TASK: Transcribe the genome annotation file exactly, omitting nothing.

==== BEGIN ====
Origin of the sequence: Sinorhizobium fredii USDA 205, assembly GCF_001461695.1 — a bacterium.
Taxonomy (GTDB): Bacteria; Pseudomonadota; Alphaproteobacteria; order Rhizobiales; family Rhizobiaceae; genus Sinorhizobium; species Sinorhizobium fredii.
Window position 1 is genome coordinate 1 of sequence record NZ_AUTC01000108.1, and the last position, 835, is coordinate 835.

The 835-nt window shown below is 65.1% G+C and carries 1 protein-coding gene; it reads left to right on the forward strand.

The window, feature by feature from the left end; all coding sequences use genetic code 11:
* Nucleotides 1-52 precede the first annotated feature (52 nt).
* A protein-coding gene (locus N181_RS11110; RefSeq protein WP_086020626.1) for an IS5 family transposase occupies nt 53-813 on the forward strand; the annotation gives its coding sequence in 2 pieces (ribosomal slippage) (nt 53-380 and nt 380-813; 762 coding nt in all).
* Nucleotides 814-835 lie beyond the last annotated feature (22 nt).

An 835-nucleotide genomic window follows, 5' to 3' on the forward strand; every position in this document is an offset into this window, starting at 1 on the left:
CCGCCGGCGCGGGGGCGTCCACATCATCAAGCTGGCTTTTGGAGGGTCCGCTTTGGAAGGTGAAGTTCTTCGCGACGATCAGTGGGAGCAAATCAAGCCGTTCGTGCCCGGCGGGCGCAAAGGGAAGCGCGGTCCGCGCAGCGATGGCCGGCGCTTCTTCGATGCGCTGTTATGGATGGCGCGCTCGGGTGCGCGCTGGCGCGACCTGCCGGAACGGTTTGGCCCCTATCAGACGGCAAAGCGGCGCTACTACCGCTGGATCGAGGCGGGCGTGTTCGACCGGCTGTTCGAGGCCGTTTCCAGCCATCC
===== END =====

Origin of the sequence: Sinorhizobium fredii USDA 205, assembly GCF_001461695.1 — a bacterium.
Taxonomy (GTDB): Bacteria; Pseudomonadota; Alphaproteobacteria; order Rhizobiales; family Rhizobiaceae; genus Sinorhizobium; species Sinorhizobium fredii.
Window position 1 is genome coordinate 1 of sequence record NZ_AUTC01000108.1, and the last position, 835, is coordinate 835.

The 835-nt window shown below is 65.1% G+C and carries 1 protein-coding gene; it reads left to right on the forward strand.

The window, feature by feature from the left end; all coding sequences use genetic code 11:
* Nucleotides 1-52 precede the first annotated feature (52 nt).
* A protein-coding gene (locus N181_RS11110; RefSeq protein WP_086020626.1) for an IS5 family transposase occupies nt 53-813 on the forward strand; the annotation gives its coding sequence in 2 pieces (ribosomal slippage) (nt 53-380 and nt 380-813; 762 coding nt in all).
* Nucleotides 814-835 lie beyond the last annotated feature (22 nt).

An 835-nucleotide genomic window follows, 5' to 3' on the forward strand; every position in this document is an offset into this window, starting at 1 on the left:
CCGCCGGCGCGGGGGCGTCCACATCATCAAGCTGGCTTTTGGAGGGTCCGCTTTGGAAGGTGAAGTTCTTCGCGACGATCAGTGGGAGCAAATCAAGCCGTTCGTGCCCGGCGGGCGCAAAGGGAAGCGCGGTCCGCGCAGCGATGGCCGGCGCTTCTTCGATGCGCTGTTATGGATGGCGCGCTCGGGTGCGCGCTGGCGCGACCTGCCGGAACGGTTTGGCCCCTATCAGACGGCAAAGCGGCGCTACTACCGCTGGATCGAGGCGGGCGTGTTCGACCGGCTGTTCGAGGCCGTTTCCAGCCATCC